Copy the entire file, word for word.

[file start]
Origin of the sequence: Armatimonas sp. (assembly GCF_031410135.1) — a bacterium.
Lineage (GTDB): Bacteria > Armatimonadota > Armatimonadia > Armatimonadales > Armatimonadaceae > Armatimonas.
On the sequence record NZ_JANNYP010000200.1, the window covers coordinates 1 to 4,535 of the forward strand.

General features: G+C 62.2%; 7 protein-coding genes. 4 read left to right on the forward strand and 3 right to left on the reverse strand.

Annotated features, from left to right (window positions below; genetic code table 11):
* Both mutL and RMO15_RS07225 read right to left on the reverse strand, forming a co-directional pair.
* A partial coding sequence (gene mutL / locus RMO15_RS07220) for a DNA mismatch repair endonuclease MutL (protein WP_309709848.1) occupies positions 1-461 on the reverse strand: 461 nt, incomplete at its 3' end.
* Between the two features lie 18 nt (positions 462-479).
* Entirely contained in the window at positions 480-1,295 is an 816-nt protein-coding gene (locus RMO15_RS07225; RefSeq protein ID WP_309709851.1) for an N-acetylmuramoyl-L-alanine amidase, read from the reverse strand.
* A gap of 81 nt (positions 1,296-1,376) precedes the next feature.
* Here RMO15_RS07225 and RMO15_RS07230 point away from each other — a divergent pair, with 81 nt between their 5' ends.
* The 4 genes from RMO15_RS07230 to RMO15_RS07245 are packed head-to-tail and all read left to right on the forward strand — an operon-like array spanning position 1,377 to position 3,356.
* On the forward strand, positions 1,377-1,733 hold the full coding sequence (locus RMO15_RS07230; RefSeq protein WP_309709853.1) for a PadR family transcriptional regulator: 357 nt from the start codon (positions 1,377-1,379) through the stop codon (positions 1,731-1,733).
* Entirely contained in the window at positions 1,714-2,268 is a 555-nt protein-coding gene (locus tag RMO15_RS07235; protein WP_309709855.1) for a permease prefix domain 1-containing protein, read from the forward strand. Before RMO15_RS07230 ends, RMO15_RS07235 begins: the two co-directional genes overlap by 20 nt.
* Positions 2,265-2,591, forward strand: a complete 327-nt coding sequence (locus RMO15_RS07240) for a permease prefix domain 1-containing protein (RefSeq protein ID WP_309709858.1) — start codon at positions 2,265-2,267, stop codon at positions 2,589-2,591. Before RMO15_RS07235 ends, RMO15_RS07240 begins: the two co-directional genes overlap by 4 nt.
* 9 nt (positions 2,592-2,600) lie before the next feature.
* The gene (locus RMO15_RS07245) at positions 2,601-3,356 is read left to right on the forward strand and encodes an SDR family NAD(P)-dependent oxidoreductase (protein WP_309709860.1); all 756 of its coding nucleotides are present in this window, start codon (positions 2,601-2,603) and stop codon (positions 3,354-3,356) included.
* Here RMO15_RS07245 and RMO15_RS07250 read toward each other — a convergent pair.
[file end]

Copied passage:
Origin of the sequence: Armatimonas sp. (assembly GCF_031410135.1) — a bacterium.
Lineage (GTDB): Bacteria > Armatimonadota > Armatimonadia > Armatimonadales > Armatimonadaceae > Armatimonas.
On the sequence record NZ_JANNYP010000200.1, the window covers coordinates 1 to 4,535 of the forward strand.

General features: G+C 62.2%; 7 protein-coding genes. 4 read left to right on the forward strand and 3 right to left on the reverse strand.

Annotated features, from left to right (window positions below; genetic code table 11):
* Both mutL and RMO15_RS07225 read right to left on the reverse strand, forming a co-directional pair.
* A partial coding sequence (gene mutL / locus RMO15_RS07220) for a DNA mismatch repair endonuclease MutL (protein WP_309709848.1) occupies positions 1-461 on the reverse strand: 461 nt, incomplete at its 3' end.
* Between the two features lie 18 nt (positions 462-479).
* Entirely contained in the window at positions 480-1,295 is an 816-nt protein-coding gene (locus RMO15_RS07225; RefSeq protein ID WP_309709851.1) for an N-acetylmuramoyl-L-alanine amidase, read from the reverse strand.
* A gap of 81 nt (positions 1,296-1,376) precedes the next feature.
* Here RMO15_RS07225 and RMO15_RS07230 point away from each other — a divergent pair, with 81 nt between their 5' ends.
* The 4 genes from RMO15_RS07230 to RMO15_RS07245 are packed head-to-tail and all read left to right on the forward strand — an operon-like array spanning position 1,377 to position 3,356.
* On the forward strand, positions 1,377-1,733 hold the full coding sequence (locus RMO15_RS07230; RefSeq protein WP_309709853.1) for a PadR family transcriptional regulator: 357 nt from the start codon (positions 1,377-1,379) through the stop codon (positions 1,731-1,733).
* Entirely contained in the window at positions 1,714-2,268 is a 555-nt protein-coding gene (locus tag RMO15_RS07235; protein WP_309709855.1) for a permease prefix domain 1-containing protein, read from the forward strand. Before RMO15_RS07230 ends, RMO15_RS07235 begins: the two co-directional genes overlap by 20 nt.
* Positions 2,265-2,591, forward strand: a complete 327-nt coding sequence (locus RMO15_RS07240) for a permease prefix domain 1-containing protein (RefSeq protein ID WP_309709858.1) — start codon at positions 2,265-2,267, stop codon at positions 2,589-2,591. Before RMO15_RS07235 ends, RMO15_RS07240 begins: the two co-directional genes overlap by 4 nt.
* 9 nt (positions 2,592-2,600) lie before the next feature.
* The gene (locus RMO15_RS07245) at positions 2,601-3,356 is read left to right on the forward strand and encodes an SDR family NAD(P)-dependent oxidoreductase (protein WP_309709860.1); all 756 of its coding nucleotides are present in this window, start codon (positions 2,601-2,603) and stop codon (positions 3,354-3,356) included.
* Here RMO15_RS07245 and RMO15_RS07250 read toward each other — a convergent pair.